Mesa to Pitt 2015

Mesa to Pitt 2015

Wednesday, April 2, 2014

Rodeo New Mexico to Lordsburg, NM March 26

46.83 miles in 3:26....The wind howled all night long, and the forecast says it's going to get worse as the day went on today. Armed with that information, we decided it would be a short trip today, and we would get settled early and ride out the wind and the dust storms and whatever else came along. Our stopping points are limited now that we are in the middle of New Mexico. There is not really much here.  I had a choice between doing a 40+ miler or over a century (100 miler), to the next town of Deming. There is probably somewhere to stop in between, but you just never know, so Lordsburg it was. As I pulled out of Rusty's RV Ranch in Rodeo, I had a dead tailwind that literally blew me down the road for the first seven miles, still on NM 80. In Arizona it was AZ 80, and in a long ago time before that it was US 80. I just learned that the sections of 80 I've been on since leaving San Diego are the last remaining fragments of the Dixie Overland Highway, which was built from coast to coast in and around 1927. It was replaced, for the most part by Interstate 10. Anyhow, as I was getting assisted down NM 80, I did not have a vehicle pass me until I had ridden eleven miles. I had maybe 20 vehicles pass me on the thirty mile trip, until I hooked up with I-10. I started, like I said, with a seven mile stretch without a car or a turn in the road. At that point I went around a curve to the right, and started about a 500 ft. climb over the next five mile straightaway. It was a huge difference, with the wind blowing in my right ear hole, and an elevation gain. Once I peaked that climb, it seemed like it was all down hill, with just a roller or two all the way to the interstate. NM80 provided smooth asphalt and a decent shoulder, and at the terminus of the road at I-10, there were some gas stations and stores, but every single one was shuttered, a modern day ghost town. The scenery, just like yesterday, was fantastic on NM80. Once I got on I-10, the mountains were all off in the distance, and the grasslands were replaced by very flat terrain of seemingly hardened mud. It looked like it was the bottom of a dried up lake, even though we are at an elevation of about 4100 ft.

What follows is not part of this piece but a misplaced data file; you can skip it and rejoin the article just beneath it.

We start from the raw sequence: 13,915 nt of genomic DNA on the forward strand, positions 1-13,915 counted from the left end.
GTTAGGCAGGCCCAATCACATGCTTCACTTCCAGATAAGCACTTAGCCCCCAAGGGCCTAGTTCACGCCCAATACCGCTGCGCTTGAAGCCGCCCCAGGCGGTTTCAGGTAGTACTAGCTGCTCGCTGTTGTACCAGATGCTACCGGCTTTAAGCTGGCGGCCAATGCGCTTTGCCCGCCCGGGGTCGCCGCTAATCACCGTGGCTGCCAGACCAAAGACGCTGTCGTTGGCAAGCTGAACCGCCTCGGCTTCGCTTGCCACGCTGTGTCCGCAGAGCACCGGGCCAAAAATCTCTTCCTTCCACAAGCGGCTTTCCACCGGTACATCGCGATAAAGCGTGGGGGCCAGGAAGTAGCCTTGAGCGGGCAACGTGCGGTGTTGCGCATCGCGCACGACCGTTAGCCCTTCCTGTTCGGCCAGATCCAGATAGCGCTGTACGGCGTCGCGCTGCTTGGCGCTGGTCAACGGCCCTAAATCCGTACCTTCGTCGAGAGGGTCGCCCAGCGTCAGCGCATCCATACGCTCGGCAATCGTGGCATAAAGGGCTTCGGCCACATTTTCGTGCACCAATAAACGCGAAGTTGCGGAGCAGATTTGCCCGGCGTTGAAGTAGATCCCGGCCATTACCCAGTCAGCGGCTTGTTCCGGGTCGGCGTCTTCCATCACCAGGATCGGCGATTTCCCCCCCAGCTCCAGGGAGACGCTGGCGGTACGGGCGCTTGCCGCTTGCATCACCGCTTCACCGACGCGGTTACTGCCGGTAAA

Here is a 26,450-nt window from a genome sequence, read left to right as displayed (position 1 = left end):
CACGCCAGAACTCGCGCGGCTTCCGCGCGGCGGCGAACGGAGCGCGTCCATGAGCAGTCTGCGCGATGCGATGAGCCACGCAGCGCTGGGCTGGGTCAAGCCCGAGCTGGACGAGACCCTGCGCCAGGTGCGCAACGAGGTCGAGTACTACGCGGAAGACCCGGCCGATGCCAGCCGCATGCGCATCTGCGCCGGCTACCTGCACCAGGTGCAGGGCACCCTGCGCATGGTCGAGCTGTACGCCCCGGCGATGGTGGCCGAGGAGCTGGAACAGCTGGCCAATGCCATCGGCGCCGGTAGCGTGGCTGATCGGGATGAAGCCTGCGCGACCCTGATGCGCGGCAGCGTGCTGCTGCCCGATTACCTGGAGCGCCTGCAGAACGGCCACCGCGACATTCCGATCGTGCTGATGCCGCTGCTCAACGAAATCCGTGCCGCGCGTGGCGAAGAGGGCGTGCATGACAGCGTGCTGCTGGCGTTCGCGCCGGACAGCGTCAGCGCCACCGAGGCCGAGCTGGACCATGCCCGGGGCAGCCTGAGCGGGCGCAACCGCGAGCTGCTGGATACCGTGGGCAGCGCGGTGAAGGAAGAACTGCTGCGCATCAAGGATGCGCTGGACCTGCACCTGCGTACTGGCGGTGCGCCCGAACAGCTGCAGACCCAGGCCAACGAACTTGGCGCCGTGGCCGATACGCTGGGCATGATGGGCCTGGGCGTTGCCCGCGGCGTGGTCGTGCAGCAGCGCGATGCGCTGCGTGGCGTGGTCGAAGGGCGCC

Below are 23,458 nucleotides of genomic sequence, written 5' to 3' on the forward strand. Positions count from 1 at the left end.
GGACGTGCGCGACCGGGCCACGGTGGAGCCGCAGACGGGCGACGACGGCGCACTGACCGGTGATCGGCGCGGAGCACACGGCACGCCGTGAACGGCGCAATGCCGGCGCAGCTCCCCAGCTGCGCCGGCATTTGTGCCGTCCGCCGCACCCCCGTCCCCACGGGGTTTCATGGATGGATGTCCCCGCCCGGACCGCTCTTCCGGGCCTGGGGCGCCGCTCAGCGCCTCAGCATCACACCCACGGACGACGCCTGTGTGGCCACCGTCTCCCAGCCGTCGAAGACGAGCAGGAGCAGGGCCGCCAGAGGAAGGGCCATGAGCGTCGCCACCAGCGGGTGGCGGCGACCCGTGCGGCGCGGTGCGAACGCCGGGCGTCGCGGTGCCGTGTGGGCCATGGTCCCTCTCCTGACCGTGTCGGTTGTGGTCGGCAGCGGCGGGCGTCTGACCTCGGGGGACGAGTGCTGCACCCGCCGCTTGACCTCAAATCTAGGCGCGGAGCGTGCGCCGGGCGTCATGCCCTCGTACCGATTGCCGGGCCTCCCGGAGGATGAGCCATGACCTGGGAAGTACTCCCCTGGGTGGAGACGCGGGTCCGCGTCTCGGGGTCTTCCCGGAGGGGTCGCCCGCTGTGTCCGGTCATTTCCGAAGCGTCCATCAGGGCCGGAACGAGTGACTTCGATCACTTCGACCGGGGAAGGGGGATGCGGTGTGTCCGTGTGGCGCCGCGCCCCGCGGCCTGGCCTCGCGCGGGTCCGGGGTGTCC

The next 16 miles were headed east on I-10, the ONLY road in this desolate area. The wind was picking up a little, but not as much as I expected, and it was a tail, if anything. I probably could have been blown the additional 60 miles to Deming, but the signs warning of dust and zero visibility, discouraged any thoughts I might have had about stretching it. Pam set up in a KOA, and when I pulled into Lordsburg, I spent some time riding up and down the streets looking for something interesting. The only thing I found was the high school football field and track, which was as nice as any I've seen anywhere. Other than that, the town was pretty boarded up. There was a courthouse, a Dollar General, a Family Dollar, a strip of motels, both chain and mom and pop that served the interstate, and not much else to hold my interest. It also served as a freight train yard, as there were two trains parked along Business 10, which was the main drag. As I searched for the KOA, I came upon a McDonald's, and the Jeep was in the lot. Pam had gone out investigating also, found nothing, and decided to eat lunch there. I stopped in and said 'hi', and we headed for the KOA. 
The wind did rock the rest of the day, but we didn't see any haboobs, as we had suspected in the worst case scenario.
"Ghost" mining town along the road as Mike climbed out of Rodeo

Great mountain views along the ride


We were warned about them, but didn't see them



The New Mexico flag

Downtown Lordsburg - don't blink!

What's wrong with this sign????

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